Kevin Farmer has been through a lot. And his mother Paula Hartman has been there every step.
“Kevin was born premature at seven months and weighed only four pounds two ounces. He has had cerebral palsy since birth and wasn’t diagnosed with it until 16 months,” said 62-year-old Hartman in a telephone interview. She reads this column in the New Bern (NC) Sun Journal.
Brain damage occurring around the time of birth causes cerebral palsy and affects in varying degrees the brain’s ability to control muscle movement.
Said Hartman, “From when Kevin was age 9 to 17, his father was in and out of remission with cancer at least four times, too.” So at a young age while having to adjust to his own disabilities, Kevin had to emotionally adapt to his father’s declining health and eventual death.
At 1990 New Bern High School graduation ceremonies, well-liked Farmer received a standing ovation when his name was announced before getting his diploma. He then attended college three years split between St. Andrew’s College and University of North Carolina-Wilmington. In part, he never completed his college degree due to having regular transportation difficulties getting to class.
As for today at age 39: “(Kevin) is very bright and uses a motorized wheelchair,” said Hartman. “He is unable to transfer (by himself) to the toilet or bed. He uses his right hand for wheelchair controls. He can also use a computer and has a very good speaking voice. You wouldn’t know he had cerebral palsy if you were to speak with him over the telephone. He loves music and has been a DJ for parties. Just speak to him and meet him, and you will know he is a regular guy.”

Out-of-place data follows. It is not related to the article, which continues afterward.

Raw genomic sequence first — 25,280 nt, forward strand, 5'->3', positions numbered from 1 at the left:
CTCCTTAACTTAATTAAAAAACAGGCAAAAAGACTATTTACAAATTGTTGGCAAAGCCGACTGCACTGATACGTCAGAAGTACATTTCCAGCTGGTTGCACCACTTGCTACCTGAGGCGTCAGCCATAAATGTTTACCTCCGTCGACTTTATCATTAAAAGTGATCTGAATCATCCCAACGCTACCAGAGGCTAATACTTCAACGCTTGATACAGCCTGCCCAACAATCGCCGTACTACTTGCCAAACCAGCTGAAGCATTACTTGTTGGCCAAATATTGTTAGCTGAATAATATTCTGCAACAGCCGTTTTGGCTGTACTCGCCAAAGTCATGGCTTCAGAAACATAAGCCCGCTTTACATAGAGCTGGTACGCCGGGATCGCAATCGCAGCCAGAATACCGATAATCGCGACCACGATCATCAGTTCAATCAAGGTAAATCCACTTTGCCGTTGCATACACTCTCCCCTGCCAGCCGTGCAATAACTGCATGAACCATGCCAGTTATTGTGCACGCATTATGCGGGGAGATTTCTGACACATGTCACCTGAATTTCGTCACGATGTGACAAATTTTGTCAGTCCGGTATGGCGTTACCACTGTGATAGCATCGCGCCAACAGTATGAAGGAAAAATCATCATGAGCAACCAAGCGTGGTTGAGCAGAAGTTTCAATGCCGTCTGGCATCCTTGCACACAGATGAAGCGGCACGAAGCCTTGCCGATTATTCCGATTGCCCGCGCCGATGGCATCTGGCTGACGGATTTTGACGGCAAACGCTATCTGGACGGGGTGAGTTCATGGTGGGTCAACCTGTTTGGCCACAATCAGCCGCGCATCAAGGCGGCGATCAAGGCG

Kevin has been living independently in apartments since age 20. A year ago, he experienced a tough emotional setback when a long-time girlfriend, also with cerebral palsy, chose to break up with him.
Today, Kevin lives in Jefferson City, Missouri, where he has friends and is “extremely happy,” said Hartman. “In fact, we (Hartman and her second husband) went out a couple weeks ago to visit. I was curious about him. He’s looking for work now and could get a job as a DJ or in an office.” Even though 1,500 miles away, Hartman still contacts Missouri agencies on her son’s behalf.
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